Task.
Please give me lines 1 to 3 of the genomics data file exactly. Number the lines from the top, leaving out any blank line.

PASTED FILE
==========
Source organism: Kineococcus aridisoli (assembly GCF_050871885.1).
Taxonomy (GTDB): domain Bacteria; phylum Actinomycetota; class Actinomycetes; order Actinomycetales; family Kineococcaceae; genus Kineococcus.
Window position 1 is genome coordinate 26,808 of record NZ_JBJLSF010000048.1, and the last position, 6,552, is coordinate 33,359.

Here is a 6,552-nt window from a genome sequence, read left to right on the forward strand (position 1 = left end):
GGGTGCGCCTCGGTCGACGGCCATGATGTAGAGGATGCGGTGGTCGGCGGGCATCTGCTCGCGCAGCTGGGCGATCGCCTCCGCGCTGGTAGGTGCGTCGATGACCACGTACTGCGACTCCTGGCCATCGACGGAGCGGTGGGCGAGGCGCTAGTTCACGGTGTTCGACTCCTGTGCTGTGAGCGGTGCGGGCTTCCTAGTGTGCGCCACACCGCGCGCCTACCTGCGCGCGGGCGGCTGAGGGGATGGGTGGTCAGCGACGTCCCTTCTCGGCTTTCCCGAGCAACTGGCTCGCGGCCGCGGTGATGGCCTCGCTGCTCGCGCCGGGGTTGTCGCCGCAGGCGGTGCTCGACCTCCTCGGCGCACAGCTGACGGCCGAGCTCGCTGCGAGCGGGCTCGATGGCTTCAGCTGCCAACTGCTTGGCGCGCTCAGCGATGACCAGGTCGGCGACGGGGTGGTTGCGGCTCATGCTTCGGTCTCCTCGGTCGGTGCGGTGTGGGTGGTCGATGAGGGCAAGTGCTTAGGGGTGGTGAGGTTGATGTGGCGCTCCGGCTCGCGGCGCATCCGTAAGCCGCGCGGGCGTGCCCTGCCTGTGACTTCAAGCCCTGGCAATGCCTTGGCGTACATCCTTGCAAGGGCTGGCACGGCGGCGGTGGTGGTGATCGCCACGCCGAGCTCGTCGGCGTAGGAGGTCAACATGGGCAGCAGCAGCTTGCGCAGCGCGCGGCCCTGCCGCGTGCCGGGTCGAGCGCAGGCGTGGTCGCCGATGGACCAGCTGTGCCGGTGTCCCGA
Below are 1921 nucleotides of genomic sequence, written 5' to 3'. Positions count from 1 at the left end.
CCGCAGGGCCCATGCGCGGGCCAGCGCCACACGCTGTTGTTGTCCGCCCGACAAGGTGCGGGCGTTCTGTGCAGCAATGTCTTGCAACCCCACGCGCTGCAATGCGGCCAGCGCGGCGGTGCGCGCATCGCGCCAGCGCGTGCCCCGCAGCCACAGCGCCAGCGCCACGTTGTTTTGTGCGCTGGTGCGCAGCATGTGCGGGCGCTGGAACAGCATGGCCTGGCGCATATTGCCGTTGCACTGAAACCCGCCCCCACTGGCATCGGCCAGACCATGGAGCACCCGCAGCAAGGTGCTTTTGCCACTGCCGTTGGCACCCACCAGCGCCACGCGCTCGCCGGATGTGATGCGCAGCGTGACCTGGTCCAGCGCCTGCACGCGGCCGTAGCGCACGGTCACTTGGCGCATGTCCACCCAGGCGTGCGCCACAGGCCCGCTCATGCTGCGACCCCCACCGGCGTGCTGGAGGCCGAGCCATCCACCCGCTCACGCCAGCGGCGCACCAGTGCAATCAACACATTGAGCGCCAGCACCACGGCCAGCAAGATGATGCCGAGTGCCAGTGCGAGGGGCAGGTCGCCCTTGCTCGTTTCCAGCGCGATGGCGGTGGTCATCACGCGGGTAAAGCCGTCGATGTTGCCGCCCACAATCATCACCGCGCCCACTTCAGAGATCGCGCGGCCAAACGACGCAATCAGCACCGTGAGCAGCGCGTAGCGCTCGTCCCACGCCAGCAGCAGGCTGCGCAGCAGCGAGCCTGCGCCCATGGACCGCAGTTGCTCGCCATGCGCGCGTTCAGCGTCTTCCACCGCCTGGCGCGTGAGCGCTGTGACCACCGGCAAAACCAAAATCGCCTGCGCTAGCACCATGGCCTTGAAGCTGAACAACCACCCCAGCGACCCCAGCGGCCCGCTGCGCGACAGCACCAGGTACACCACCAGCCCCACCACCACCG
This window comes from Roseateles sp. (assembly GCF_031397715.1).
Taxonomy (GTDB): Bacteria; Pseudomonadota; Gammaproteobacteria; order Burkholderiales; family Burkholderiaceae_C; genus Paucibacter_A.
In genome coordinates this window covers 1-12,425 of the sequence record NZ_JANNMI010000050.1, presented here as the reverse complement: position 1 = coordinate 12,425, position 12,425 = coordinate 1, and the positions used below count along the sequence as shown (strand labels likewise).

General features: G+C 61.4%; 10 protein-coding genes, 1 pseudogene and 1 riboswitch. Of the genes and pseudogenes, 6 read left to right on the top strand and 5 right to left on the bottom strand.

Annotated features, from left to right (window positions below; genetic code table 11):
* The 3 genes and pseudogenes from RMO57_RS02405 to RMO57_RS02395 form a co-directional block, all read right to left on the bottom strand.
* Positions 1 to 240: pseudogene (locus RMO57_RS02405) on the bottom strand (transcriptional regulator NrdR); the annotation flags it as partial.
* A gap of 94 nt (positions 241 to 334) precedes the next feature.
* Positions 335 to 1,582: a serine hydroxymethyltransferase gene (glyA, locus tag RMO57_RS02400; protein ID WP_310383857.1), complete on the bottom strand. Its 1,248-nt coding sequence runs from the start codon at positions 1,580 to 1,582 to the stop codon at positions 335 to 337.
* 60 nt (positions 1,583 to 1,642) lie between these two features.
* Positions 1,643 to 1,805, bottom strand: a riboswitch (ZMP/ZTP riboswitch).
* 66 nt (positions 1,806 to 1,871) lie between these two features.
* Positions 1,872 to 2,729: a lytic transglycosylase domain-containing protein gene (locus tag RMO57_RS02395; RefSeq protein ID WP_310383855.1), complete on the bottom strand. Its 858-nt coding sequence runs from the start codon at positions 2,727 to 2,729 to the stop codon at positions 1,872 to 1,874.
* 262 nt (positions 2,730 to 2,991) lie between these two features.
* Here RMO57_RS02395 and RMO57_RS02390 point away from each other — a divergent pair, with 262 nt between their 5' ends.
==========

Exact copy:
Source organism: Kineococcus aridisoli (assembly GCF_050871885.1).
Taxonomy (GTDB): domain Bacteria; phylum Actinomycetota; class Actinomycetes; order Actinomycetales; family Kineococcaceae; genus Kineococcus.
Window position 1 is genome coordinate 26,808 of record NZ_JBJLSF010000048.1, and the last position, 6,552, is coordinate 33,359.